by Dr. Steve Poulin

Machines walkingComputers tutoringCars drivingAlgorithms diagnosing.  As we outlined in Part One of this series, each of these examples highlights some of the amazing progress that we have made using artificial intelligence.  In Part Two, we discussed how these artificial intelligence systems work.  Beyond understanding what artificial intelligence is and how it works, we must also understand its pros and cons.

To truly appreciate the pros and cons of artificial intelligence, we’ll explore the ideas through the lens of using algorithms for medical diagnoses.  These algorithmic diagnoses hit upon the crux of the debate over machine learning.  This is a task that has been faithfully performed by well-trained medical practitioners for centuries.  How does this change when we hand the reins over to machines?

First, let’s talk about the pros of using artificial intelligence techniques for medical diagnoses:

  • There is no limit on the number of factors we can use.
    When humans diagnose conditions, there is a limit to the amount of information that we’re able to ingest at any given point.  Machines are not limited by these constraints.  They can process any number of factors that they are given.
  • They can be far more accurate.
    Medical practitioners follow very specific rules for diagnoses.  In the article, the ABCD mnemonic for diagnosing melanomas is highlighted - “Melanomas are often asymmetrical (“A”), their borders (“B”) are uneven, their color (“C”) can be patchy and variegated, and their diameter (“D”) is usually greater than six millimetres (sic)”.  This is essentially a series of 4 if-then statements.  For artificial intelligence techniques, there is no limit on the number of factors that can be included in these rules.  This means that we can include as many if-then statements as the algorithm determines we may need.  More importantly, the weights created for each factor very precisely represent their relative importance in the rules.  By generating far more if-then statements, artificial intelligence techniques offer much greater accuracy for a diagnostician.
  • Rules can be quickly applied.
    In medicine, the ability to quickly diagnose an ailment is of utmost importance for long-term patient health.  For example, being able to quickly diagnose a stroke or identify cancer early would have major long-term benefits for patients.  Machine learning techniques can quickly apply these very complex rules to generate a diagnosis, which is critical in a field in which delays may have serious health consequences.

While each of these is wonderful, we must also understand the relative cons of using artificial intelligence techniques:

  • Algorithms can take time to run.
    Although machine learning represents one of the most sophisticated methods for predictive analytics, one of its drawbacks has been the amount of time it can take to run.  However, this issue has become less relevant as computer processing speeds have dramatically increased.  Nevertheless, the volume of data available for predictive analytics has also grown, which requires more efficient machine learning algorithms.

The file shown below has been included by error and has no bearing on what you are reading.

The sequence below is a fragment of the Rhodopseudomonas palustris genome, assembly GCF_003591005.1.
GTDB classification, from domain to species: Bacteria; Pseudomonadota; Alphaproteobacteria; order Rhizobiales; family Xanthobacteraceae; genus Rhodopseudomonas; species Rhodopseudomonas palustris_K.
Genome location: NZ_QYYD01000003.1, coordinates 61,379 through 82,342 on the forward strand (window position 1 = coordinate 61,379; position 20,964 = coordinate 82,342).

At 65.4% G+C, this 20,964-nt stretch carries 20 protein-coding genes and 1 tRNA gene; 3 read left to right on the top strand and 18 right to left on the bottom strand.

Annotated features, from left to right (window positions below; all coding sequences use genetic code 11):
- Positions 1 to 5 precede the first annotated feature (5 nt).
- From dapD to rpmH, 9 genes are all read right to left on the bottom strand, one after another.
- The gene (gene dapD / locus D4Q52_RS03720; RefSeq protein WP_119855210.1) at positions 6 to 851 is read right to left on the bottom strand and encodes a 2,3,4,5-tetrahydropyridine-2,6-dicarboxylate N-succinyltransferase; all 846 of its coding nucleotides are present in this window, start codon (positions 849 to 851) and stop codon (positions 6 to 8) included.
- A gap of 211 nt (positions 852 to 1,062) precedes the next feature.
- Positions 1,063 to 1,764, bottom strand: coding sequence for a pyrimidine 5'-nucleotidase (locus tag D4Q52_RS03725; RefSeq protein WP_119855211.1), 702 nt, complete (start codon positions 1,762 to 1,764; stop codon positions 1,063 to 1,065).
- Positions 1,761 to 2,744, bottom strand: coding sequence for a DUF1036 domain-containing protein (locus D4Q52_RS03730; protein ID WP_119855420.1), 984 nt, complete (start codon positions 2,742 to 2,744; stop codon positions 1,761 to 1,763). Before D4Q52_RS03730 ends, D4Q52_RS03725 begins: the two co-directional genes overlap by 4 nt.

• We may “overfit” the data.
    One of the most serious risks of using machine learning for predictions is a problem known as overfitting.  This term is used to describe the development of a predictive model that is too specific its subjects, and therefore does not generalize well to new subjects.  Overfitting is a serious problem if the data used to develop models is biased.  For instance, 96 percent of participants in modern studies on disease genetics have been people of European descent, which means that models built from these studies would not generalize well to people of African or Asian descent.
  • The algorithms are a “black box”.
    With so much data being ingested and so many rules being generated, artificial intelligence techniques often leave us asking “why?”  Artificial intelligence systems can build the models on their own, but do not tell us how the models have been built.  Indeed, the models can often appear to be “all knowing but perfectly impenetrable.”  This flies in the face of what we might expect from a medical diagnosis, where a skilled physician is able to reassure us about the whys just as much as the whats.

While these issues are serious, solutions are being developed that mitigate them.  For example, in response to how long algorithms may take to run, “big data” applications such as Apache Spark have been developed.  These systems can process data from distributed file systems such as Hadoop, and analyze data in-memory rather than moving data in and out of a hard drive. This has drastically improved processing speed, with more improvements to come.

Despite the need for caution, machine learning offers an alternative to the traditional predictive analytics methods that can incorporate greater complexity.  Even with these issues, we believe that the benefits of artificial intelligence techniques far outweigh the risks.  With the attention it is receiving from developers involved in predictive analytics, artificial intelligence techniques will only become more prevalent as they become more efficient and accurate.  We predict that artificial intelligence will make its way into all facets of our lives, far beyond machines walking or algorithms diagnosing.

AuthorRyan Harrington